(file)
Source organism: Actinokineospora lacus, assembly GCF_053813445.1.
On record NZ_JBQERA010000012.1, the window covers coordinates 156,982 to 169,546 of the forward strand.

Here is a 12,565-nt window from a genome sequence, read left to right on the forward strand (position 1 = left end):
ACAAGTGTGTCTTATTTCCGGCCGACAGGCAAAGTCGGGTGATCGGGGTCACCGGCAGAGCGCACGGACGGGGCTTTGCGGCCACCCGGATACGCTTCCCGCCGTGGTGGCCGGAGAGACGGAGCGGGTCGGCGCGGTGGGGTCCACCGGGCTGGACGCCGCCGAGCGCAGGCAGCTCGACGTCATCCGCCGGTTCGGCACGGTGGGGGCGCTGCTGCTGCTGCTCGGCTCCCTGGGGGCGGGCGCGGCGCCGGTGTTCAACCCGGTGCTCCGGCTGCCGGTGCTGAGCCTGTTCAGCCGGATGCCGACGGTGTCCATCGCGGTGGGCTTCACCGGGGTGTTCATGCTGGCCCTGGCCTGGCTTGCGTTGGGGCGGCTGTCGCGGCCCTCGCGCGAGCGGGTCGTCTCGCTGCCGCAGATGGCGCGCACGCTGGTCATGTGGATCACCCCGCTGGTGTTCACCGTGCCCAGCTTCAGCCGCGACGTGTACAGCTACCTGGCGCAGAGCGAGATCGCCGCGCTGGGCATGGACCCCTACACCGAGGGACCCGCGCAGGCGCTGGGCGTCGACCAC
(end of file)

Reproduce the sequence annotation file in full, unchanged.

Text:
Source organism: Actinokineospora lacus, assembly GCF_053813445.1.
On record NZ_JBQERA010000012.1, the window covers coordinates 156,982 to 169,546 of the forward strand.

Here is a 12,565-nt window from a genome sequence, read left to right on the forward strand (position 1 = left end):
ACAAGTGTGTCTTATTTCCGGCCGACAGGCAAAGTCGGGTGATCGGGGTCACCGGCAGAGCGCACGGACGGGGCTTTGCGGCCACCCGGATACGCTTCCCGCCGTGGTGGCCGGAGAGACGGAGCGGGTCGGCGCGGTGGGGTCCACCGGGCTGGACGCCGCCGAGCGCAGGCAGCTCGACGTCATCCGCCGGTTCGGCACGGTGGGGGCGCTGCTGCTGCTGCTCGGCTCCCTGGGGGCGGGCGCGGCGCCGGTGTTCAACCCGGTGCTCCGGCTGCCGGTGCTGAGCCTGTTCAGCCGGATGCCGACGGTGTCCATCGCGGTGGGCTTCACCGGGGTGTTCATGCTGGCCCTGGCCTGGCTTGCGTTGGGGCGGCTGTCGCGGCCCTCGCGCGAGCGGGTCGTCTCGCTGCCGCAGATGGCGCGCACGCTGGTCATGTGGATCACCCCGCTGGTGTTCACCGTGCCCAGCTTCAGCCGCGACGTGTACAGCTACCTGGCGCAGAGCGAGATCGCCGCGCTGGGCATGGACCCCTACACCGAGGGACCCGCGCAGGCGCTGGGCGTCGACCAC